It's been a month since my last blog, but that isn't because this has become another one of those blogs that the writer gives up on after a few tries. I've been nose to the grindstone cranking out a few more stories so I could get to 150 page manuscript. I entered it in this: http://www.uiowapress.org/authors/iowa-short-fiction.html
I went to graduate school at University of Illinois-Chicago in writing from 2002-20004, and immediately quit writing afterwards. I was tired of being broke, already in a lot of debt, and realized that there were far more talented writers than the market could support. So I decided to really make a break from writing. I deleted all my work, threw away hard copies. I didn't even read much for a long time, at least nothing that could be called "literature." I focused on work, once I found a grown-up job.
Last October, my work closed for four days. I asked myself what I wanted to do with my life if my job went away. I was surprised to find that the answer was "I want to write," and that it didn't really take much time to think of that answer. So I decided to set aside as much of my free time as I could in a year to write, to study the craft of writing, and to read really good fiction. Since the deadline for the Iowa short fiction competition was September 30th, that seemed like a good end-of-year goal to meet, so I pushed hard at the finish line so I could meet it.
Anyhow, on to the next subject: the potentially negative effects of reading too many "how to do X" fiction articles. There are a lot of people who (often for free to the general public, and seemingly out of a sense of mission) give out good writing advice. An example of the kind of thing I'm thinking about is K.M. Weiland's blog. Every day, there's some new piece of advice, like "the wrong way to write a smart character," or "how to find your character's breaking point." Useful stuff, and I've no problem generally with how she goes about it. There are, of course, tons more examples out there, and everyone has their favorite. I'm not here to pick on or praise one or the other.
There is something about the whole "area of writing to focus on today" method that I think might be dangerous to a writer, though. When I was a teenager, I fell in with evangelical Christianity for a bit. Well, about seven years. I was pretty into it. I went to church Sunday morning, Sunday night, and Wednesday night. In between, I listened to a lot of sermons on the radio. Every one of those sermons picked a Bible passage and delivered some message that was part exposition, part exhortation to apply the passage in our lives.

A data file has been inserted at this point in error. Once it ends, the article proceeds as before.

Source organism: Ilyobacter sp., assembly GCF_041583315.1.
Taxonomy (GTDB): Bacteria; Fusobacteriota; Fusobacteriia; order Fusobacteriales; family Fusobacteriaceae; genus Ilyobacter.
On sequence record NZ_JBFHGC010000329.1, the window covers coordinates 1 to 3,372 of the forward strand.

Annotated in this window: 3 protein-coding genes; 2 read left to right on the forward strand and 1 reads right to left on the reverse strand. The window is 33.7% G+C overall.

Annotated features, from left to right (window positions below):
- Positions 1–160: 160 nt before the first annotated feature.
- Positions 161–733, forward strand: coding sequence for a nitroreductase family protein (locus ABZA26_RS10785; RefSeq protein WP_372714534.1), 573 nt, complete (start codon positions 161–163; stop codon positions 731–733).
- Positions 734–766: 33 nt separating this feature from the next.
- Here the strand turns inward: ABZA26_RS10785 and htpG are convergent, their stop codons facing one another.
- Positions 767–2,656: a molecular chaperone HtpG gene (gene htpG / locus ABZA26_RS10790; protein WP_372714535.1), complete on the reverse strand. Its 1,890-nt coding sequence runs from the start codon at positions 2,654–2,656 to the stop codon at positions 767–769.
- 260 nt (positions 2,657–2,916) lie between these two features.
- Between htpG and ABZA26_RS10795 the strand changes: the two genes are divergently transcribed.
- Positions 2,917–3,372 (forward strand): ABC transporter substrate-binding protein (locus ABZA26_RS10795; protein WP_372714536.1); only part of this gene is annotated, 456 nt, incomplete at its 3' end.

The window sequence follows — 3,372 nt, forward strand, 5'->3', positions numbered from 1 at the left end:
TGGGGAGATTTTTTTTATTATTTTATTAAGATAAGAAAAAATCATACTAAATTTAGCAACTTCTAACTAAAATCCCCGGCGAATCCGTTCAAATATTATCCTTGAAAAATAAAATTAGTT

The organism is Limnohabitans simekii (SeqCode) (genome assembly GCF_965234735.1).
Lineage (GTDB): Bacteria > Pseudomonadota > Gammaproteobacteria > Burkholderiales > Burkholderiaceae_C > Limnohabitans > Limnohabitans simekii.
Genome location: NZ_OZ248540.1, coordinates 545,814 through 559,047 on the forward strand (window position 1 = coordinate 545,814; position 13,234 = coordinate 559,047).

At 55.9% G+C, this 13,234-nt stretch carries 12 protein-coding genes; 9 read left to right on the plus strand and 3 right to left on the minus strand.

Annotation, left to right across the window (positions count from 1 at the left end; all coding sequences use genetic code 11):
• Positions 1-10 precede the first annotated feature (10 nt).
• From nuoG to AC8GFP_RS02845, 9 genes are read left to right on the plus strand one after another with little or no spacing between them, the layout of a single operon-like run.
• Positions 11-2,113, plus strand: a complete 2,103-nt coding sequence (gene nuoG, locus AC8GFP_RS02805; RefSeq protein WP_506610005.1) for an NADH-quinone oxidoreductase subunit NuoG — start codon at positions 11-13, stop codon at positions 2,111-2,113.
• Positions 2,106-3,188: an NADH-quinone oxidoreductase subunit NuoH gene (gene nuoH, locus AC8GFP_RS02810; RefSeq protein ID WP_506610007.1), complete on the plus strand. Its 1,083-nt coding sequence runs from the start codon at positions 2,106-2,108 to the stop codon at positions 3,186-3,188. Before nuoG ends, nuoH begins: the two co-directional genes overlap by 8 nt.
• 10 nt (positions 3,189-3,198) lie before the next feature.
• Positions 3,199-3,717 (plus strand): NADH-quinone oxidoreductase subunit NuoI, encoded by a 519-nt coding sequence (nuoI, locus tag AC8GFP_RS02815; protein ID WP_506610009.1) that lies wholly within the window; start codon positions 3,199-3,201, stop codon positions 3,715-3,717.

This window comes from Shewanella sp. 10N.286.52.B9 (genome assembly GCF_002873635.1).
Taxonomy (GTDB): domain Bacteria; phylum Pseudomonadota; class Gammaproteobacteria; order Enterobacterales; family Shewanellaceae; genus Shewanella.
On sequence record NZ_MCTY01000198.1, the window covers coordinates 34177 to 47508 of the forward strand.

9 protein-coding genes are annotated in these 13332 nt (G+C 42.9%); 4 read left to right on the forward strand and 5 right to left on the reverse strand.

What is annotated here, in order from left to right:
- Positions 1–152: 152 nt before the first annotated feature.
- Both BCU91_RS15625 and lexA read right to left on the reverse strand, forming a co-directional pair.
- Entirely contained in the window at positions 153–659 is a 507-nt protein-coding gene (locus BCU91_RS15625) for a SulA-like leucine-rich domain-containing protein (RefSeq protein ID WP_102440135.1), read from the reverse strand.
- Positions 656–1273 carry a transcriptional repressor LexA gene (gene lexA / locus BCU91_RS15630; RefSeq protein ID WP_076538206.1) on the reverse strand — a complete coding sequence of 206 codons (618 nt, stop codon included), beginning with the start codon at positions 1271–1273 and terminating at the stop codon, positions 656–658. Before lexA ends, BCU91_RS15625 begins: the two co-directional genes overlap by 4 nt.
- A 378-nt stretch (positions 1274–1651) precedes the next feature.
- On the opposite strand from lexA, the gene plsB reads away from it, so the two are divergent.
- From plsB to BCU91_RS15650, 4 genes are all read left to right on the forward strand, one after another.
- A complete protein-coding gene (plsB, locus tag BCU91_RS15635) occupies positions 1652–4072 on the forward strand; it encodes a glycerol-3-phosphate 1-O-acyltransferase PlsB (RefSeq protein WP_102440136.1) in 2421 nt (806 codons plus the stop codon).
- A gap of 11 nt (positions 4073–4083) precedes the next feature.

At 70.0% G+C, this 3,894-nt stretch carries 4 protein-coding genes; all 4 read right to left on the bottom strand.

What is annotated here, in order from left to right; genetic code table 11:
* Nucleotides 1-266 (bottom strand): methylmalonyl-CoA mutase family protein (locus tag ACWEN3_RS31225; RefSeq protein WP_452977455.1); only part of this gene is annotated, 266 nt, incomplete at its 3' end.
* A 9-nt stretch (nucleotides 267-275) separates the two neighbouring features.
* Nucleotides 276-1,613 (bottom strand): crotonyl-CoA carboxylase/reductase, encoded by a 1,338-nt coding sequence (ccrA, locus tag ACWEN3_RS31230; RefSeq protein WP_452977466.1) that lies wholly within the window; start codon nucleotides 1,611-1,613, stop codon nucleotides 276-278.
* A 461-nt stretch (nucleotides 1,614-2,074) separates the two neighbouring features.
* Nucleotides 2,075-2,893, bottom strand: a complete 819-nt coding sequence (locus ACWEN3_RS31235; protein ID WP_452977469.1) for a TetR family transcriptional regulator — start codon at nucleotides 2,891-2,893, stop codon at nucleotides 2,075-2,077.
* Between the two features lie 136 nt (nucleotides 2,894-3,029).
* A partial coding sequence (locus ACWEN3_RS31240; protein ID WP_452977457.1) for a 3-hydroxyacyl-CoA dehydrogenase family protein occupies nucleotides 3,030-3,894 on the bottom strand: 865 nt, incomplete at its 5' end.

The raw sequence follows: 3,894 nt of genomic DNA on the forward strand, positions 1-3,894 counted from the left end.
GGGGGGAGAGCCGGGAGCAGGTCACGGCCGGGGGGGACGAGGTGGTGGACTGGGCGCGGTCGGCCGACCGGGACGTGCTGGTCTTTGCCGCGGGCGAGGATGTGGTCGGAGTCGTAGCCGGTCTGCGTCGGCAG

Funny thing about a new sermon every day is you can end up being all over the place in your life trying to apply them. One day, the sermon is about how we need to think of the world as a valley of tears, and the next day is all about the joy of the Lord. You hear "turn the other cheek" one day and "tolerate no evil" the next. It gets a believer a little discombobulated.
The same thing can happen in writing. If you just read a helpful article about how to imagine scene, you might end up spending far more effort on scene in your story than the story merits. There are a lot of elements to every story to keep in the right balance, and you can easily be misled about what that balance is based on the proximity in time to the last time you read an article on one of those elements was.
Better is to have a general grounding in most of the elements a writer uses, then step back and write your story. If you think one element is really in demand in your story, then gingerly look up good advice on how to handle that element as it relates to your project.
I'd hate for writers to suffer from bad timing, and hear a "the meek shall inherit the Earth" sermon just before meeting the playground bully.